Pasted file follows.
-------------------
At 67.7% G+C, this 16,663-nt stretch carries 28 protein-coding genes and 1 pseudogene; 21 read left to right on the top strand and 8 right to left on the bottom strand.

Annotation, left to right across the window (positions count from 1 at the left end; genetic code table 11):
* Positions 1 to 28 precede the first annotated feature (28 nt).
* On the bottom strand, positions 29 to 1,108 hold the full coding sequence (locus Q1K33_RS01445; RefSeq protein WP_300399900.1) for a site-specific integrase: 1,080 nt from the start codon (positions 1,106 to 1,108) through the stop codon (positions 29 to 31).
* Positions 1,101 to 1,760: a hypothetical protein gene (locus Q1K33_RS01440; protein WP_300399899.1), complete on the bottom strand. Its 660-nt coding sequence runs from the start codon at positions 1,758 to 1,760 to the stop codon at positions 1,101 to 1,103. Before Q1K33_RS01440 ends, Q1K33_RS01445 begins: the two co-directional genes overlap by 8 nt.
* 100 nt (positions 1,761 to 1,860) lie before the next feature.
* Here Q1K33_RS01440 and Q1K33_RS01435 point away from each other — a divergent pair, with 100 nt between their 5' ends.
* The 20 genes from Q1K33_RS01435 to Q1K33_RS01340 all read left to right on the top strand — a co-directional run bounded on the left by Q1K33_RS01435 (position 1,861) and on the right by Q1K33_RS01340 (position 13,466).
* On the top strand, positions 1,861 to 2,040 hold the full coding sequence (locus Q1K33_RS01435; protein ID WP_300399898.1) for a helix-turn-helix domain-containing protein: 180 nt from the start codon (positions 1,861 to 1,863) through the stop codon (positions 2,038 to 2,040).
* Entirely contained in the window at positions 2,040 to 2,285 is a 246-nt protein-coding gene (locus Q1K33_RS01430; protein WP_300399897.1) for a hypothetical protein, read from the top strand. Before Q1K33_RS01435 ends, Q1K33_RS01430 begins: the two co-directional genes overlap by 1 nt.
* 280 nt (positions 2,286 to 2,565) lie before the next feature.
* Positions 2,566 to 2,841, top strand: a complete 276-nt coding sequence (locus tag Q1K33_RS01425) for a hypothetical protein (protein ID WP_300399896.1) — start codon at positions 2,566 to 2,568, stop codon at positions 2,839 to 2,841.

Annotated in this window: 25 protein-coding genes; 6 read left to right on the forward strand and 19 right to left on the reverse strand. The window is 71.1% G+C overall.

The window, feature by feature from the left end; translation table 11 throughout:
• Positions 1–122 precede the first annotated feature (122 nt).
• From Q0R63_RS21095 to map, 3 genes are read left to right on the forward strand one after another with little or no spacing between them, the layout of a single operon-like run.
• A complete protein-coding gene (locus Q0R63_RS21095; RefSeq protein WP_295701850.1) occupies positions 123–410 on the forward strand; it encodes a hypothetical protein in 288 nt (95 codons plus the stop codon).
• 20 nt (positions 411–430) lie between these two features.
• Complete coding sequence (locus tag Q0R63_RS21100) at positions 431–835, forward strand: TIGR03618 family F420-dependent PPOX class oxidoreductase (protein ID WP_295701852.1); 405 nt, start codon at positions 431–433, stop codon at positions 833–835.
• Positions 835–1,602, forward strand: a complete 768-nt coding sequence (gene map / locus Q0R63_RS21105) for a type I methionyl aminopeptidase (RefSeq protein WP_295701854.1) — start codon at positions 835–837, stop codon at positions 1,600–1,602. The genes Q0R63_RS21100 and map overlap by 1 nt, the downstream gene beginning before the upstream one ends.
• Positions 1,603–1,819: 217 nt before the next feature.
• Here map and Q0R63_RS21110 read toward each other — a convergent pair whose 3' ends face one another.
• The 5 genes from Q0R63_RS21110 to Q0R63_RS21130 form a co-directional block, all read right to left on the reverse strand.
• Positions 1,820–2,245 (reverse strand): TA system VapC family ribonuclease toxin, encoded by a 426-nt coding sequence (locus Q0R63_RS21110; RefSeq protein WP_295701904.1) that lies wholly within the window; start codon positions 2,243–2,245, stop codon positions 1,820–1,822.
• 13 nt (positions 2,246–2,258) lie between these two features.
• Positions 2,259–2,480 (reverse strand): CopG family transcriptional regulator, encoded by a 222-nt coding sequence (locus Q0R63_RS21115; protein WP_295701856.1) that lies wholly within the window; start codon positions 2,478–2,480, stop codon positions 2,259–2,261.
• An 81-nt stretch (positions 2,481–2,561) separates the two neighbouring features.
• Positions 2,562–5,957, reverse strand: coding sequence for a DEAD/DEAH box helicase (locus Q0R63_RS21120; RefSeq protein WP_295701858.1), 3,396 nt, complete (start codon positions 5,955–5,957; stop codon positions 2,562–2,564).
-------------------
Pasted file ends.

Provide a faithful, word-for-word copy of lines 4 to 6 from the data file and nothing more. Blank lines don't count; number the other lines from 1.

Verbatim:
* On the bottom strand, positions 29 to 1,108 hold the full coding sequence (locus Q1K33_RS01445; RefSeq protein WP_300399900.1) for a site-specific integrase: 1,080 nt from the start codon (positions 1,106 to 1,108) through the stop codon (positions 29 to 31).
* Positions 1,101 to 1,760: a hypothetical protein gene (locus Q1K33_RS01440; protein WP_300399899.1), complete on the bottom strand. Its 660-nt coding sequence runs from the start codon at positions 1,758 to 1,760 to the stop codon at positions 1,101 to 1,103. Before Q1K33_RS01440 ends, Q1K33_RS01445 begins: the two co-directional genes overlap by 8 nt.
* 100 nt (positions 1,761 to 1,860) lie before the next feature.